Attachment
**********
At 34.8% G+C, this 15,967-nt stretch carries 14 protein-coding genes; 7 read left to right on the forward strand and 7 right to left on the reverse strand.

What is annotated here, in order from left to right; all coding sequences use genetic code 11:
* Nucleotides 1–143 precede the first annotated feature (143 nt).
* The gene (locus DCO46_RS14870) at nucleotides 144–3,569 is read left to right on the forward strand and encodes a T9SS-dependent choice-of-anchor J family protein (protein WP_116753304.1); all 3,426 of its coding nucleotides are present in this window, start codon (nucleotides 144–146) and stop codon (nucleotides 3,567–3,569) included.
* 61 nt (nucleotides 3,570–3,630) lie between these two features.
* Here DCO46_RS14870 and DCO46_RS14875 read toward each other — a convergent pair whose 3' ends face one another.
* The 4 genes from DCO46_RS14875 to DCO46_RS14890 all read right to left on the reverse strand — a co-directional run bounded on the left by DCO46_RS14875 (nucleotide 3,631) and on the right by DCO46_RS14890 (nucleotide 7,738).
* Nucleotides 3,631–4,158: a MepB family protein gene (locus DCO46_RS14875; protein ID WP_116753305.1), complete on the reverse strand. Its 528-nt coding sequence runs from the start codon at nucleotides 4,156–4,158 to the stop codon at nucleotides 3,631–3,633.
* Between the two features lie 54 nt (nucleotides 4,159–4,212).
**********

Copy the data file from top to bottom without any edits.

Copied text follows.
At 34.8% G+C, this 15,967-nt stretch carries 14 protein-coding genes; 7 read left to right on the forward strand and 7 right to left on the reverse strand.

What is annotated here, in order from left to right; all coding sequences use genetic code 11:
* Nucleotides 1–143 precede the first annotated feature (143 nt).
* The gene (locus DCO46_RS14870) at nucleotides 144–3,569 is read left to right on the forward strand and encodes a T9SS-dependent choice-of-anchor J family protein (protein WP_116753304.1); all 3,426 of its coding nucleotides are present in this window, start codon (nucleotides 144–146) and stop codon (nucleotides 3,567–3,569) included.
* 61 nt (nucleotides 3,570–3,630) lie between these two features.
* Here DCO46_RS14870 and DCO46_RS14875 read toward each other — a convergent pair whose 3' ends face one another.
* The 4 genes from DCO46_RS14875 to DCO46_RS14890 all read right to left on the reverse strand — a co-directional run bounded on the left by DCO46_RS14875 (nucleotide 3,631) and on the right by DCO46_RS14890 (nucleotide 7,738).
* Nucleotides 3,631–4,158: a MepB family protein gene (locus DCO46_RS14875; protein ID WP_116753305.1), complete on the reverse strand. Its 528-nt coding sequence runs from the start codon at nucleotides 4,156–4,158 to the stop codon at nucleotides 3,631–3,633.
* Between the two features lie 54 nt (nucleotides 4,159–4,212).